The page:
How I Ended Up Building My Own Van

There are options when going tiny or mobile.

For me, I was less interested in living tiny, though having always lived in fairly large, expensive cities, my spaces were always pretty small. I never saw the point of paying for more space, even if I could, it still felt like a waste. I knew I didn’t want to be place-base. I‘ve always loved to travel, and being mobile helps to expand my client base. I didn’t want to build my own mobile home, but I also wasn’t finding any options that could function for full-time living and be manageable to drive. I knew I didn’t want to tow something- I didn’t own a car, hadn’t in a long time, and I didn’t want to invest in one that would have the capacity necessary to tow a mobile home. So I looked into hiring a shop to build a custom van, but in early 2018, I just wasn’t finding much. In the end, it just came down to building my own.

Thing is, the van ended up being a bit of a Frankenstein.

I looked for anyone who worked on RV’s, Vans, or boats trying to find expertise. Anything that required cutting through the van I wanted to be done professionally since I had neither the tools nor experience. Eventually, I found various shops to install the water, propane, solar, and heat, but it was an ordeal, because of which things were not installed in a good order or well tested, causing the entire first year in the van to be a continuous work in progress.

I was also shocked that in early 2018 scheduling was so difficult. I know in my own business that clients rely on me to make good estimates and stick to timelines. I’d never installed any of those components in a van before, so I was relying on the expertise of others to scope the work. Each shop took weeks longer than they estimated, which put me in a really tight spot. I’d built my own timelines off of their estimates, and while I’d included a buffer those quickly vanished.

It was an extremely difficult time as I was wrapping up a big client project, moving out of the apartment I’d rented while on that project (which was yet another reason the van was such a good idea! No more temporary dwelling situations and access to more cities) and it was still on me to plan and build out the rest of the van.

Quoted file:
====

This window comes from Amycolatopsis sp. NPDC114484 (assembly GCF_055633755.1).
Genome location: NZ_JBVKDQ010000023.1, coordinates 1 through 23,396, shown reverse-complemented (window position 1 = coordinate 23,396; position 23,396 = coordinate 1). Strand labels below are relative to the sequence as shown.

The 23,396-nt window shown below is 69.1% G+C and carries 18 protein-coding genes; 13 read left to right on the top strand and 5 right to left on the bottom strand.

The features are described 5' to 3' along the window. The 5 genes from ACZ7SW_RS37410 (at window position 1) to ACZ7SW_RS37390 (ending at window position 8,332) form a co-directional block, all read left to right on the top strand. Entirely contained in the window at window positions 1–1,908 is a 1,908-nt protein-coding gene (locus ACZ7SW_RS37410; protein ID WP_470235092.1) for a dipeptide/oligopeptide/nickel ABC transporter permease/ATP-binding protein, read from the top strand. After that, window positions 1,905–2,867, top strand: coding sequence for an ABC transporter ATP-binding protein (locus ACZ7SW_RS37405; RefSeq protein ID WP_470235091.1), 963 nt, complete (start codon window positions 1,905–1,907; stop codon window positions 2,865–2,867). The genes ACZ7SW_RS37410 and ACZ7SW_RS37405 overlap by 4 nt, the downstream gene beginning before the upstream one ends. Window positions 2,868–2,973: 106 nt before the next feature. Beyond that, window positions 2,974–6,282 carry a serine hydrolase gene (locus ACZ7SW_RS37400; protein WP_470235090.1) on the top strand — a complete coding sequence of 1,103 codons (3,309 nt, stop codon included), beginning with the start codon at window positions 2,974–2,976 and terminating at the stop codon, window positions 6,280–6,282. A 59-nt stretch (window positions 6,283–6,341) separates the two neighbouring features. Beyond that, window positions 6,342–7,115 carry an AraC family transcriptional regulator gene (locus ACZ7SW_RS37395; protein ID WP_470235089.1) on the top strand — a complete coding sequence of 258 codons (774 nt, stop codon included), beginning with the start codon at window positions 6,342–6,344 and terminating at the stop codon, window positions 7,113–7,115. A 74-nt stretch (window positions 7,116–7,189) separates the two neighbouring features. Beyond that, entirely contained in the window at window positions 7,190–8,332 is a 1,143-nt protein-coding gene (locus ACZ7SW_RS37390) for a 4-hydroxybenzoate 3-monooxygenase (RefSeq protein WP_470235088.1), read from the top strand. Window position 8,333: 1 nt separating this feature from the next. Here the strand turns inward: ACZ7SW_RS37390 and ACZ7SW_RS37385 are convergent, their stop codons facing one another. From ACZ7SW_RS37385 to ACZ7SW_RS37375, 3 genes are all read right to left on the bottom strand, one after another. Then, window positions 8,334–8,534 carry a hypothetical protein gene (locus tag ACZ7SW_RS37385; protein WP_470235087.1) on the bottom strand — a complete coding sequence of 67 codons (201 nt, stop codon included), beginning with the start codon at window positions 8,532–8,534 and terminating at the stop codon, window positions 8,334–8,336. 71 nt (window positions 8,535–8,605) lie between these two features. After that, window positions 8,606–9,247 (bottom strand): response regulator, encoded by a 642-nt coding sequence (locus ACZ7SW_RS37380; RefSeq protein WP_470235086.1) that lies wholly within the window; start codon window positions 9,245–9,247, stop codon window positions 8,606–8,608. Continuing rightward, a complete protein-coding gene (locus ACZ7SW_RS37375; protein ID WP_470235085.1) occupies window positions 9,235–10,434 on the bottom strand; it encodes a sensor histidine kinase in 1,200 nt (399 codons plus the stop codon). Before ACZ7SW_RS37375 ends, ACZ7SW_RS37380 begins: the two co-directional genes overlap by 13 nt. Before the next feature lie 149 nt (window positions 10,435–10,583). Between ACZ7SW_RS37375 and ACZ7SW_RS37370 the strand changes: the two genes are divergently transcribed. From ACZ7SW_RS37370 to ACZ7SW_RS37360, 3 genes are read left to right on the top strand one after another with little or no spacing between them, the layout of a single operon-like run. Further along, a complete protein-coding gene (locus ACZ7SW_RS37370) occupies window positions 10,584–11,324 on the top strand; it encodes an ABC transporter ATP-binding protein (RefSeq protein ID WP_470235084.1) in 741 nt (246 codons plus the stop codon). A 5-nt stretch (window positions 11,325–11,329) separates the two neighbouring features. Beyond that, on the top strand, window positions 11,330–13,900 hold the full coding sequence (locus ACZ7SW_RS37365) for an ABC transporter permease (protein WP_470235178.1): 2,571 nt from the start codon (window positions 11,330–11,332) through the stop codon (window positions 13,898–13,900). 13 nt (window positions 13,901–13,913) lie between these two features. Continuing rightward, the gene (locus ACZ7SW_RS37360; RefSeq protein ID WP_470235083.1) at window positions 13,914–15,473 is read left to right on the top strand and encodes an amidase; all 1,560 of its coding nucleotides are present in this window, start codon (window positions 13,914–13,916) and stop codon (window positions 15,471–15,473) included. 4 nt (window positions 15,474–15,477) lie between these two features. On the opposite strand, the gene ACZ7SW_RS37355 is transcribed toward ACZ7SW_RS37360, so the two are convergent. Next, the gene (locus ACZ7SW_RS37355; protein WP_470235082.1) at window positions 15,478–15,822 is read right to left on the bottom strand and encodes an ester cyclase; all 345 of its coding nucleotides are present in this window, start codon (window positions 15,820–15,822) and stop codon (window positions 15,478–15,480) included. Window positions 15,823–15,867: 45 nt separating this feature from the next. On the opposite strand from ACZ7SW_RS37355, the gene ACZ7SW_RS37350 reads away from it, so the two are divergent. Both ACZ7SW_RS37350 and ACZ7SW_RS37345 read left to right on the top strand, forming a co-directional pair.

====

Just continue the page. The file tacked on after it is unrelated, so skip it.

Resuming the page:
Locking up the last apartment. So glad to be done!

It was awful.

The van was held up in the shop while I needed it to move out, build up and move into.

Time just ran out.

In the end it was a mad dash to throw everything into storage because the apartment lease was up. Then the situation became more difficult because there was no place to work on the van and no place to live while doing it. All of my friends and family, even those with houses didn’t have the space to house us and the van while I finished it.

I’d looked into renting shop space and was open to getting a hotel or B&B for the duration, but I just wasn’t finding a good (or any) combo. The only thing I could think of was to ask my dad, who I knew was living in the middle of nowhere Nebraska at the time, on a work project. Knowing my dad though, I knew he’d still have a decent array of tools with him, and even though he was working full-time, that he’d help me out every night, and he did.

So then it was a mad dash from Oregon to Nebraska, where’d I’d have less than two weeks to finish the build before embarking on the three trips I’d had planned, even before the van was a plan.

It was only getting crazier.

When we finally arrived, my dad was away on his own pre-planned trip. I rushed to finish insulating and start framing before he returned. This was the middle of nowhere Nebraska though, and even though I tried to arrive with what I’d need (taking advantage of the no sales tax in Oregon), there were of course things I’d overlooked in my haste, but now the hardware store was an hour away, one way.

Needless to sayit was a rush job, but it was together enough, so we jumped back in and headed back to the west coast where the barely finished van was parked while we both went different directions for the next month, only to return to a van that was a still very much a project, but that we now had to live in full-time.

The interior was not the least of my worries though. Figuring out how to live full-time mobile was shaping up to be quite a challenge as well!

If you are thinking about going mobile and want to skip some trial and error, I can help.